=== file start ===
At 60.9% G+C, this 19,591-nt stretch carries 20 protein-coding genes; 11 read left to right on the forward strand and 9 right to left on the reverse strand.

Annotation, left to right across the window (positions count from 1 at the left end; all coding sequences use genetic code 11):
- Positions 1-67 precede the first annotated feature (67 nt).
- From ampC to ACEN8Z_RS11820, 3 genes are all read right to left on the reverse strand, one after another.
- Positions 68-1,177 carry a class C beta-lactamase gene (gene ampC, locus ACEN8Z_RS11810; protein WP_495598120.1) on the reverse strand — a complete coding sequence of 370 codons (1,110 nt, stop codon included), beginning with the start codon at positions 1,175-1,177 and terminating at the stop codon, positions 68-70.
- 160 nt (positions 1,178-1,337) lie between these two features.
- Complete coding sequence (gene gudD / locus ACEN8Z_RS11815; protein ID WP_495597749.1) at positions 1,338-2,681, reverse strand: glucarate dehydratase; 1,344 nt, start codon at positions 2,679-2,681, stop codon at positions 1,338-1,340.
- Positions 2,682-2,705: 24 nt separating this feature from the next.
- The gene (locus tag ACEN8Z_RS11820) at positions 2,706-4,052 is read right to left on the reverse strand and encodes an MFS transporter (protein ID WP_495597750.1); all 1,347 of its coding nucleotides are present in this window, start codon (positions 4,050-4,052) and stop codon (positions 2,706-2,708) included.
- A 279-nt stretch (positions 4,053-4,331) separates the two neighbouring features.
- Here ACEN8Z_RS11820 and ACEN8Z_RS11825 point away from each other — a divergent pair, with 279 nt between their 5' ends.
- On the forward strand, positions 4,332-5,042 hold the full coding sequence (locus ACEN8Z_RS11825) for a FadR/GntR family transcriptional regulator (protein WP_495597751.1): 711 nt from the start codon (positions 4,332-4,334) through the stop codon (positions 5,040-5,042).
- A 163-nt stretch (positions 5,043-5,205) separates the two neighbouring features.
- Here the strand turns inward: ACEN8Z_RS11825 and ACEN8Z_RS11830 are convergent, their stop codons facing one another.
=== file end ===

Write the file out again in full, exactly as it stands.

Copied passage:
At 60.9% G+C, this 19,591-nt stretch carries 20 protein-coding genes; 11 read left to right on the forward strand and 9 right to left on the reverse strand.

Annotation, left to right across the window (positions count from 1 at the left end; all coding sequences use genetic code 11):
- Positions 1-67 precede the first annotated feature (67 nt).
- From ampC to ACEN8Z_RS11820, 3 genes are all read right to left on the reverse strand, one after another.
- Positions 68-1,177 carry a class C beta-lactamase gene (gene ampC, locus ACEN8Z_RS11810; protein WP_495598120.1) on the reverse strand — a complete coding sequence of 370 codons (1,110 nt, stop codon included), beginning with the start codon at positions 1,175-1,177 and terminating at the stop codon, positions 68-70.
- 160 nt (positions 1,178-1,337) lie between these two features.
- Complete coding sequence (gene gudD / locus ACEN8Z_RS11815; protein ID WP_495597749.1) at positions 1,338-2,681, reverse strand: glucarate dehydratase; 1,344 nt, start codon at positions 2,679-2,681, stop codon at positions 1,338-1,340.
- Positions 2,682-2,705: 24 nt separating this feature from the next.
- The gene (locus tag ACEN8Z_RS11820) at positions 2,706-4,052 is read right to left on the reverse strand and encodes an MFS transporter (protein ID WP_495597750.1); all 1,347 of its coding nucleotides are present in this window, start codon (positions 4,050-4,052) and stop codon (positions 2,706-2,708) included.
- A 279-nt stretch (positions 4,053-4,331) separates the two neighbouring features.
- Here ACEN8Z_RS11820 and ACEN8Z_RS11825 point away from each other — a divergent pair, with 279 nt between their 5' ends.
- On the forward strand, positions 4,332-5,042 hold the full coding sequence (locus ACEN8Z_RS11825) for a FadR/GntR family transcriptional regulator (protein WP_495597751.1): 711 nt from the start codon (positions 4,332-4,334) through the stop codon (positions 5,040-5,042).
- A 163-nt stretch (positions 5,043-5,205) separates the two neighbouring features.
- Here the strand turns inward: ACEN8Z_RS11825 and ACEN8Z_RS11830 are convergent, their stop codons facing one another.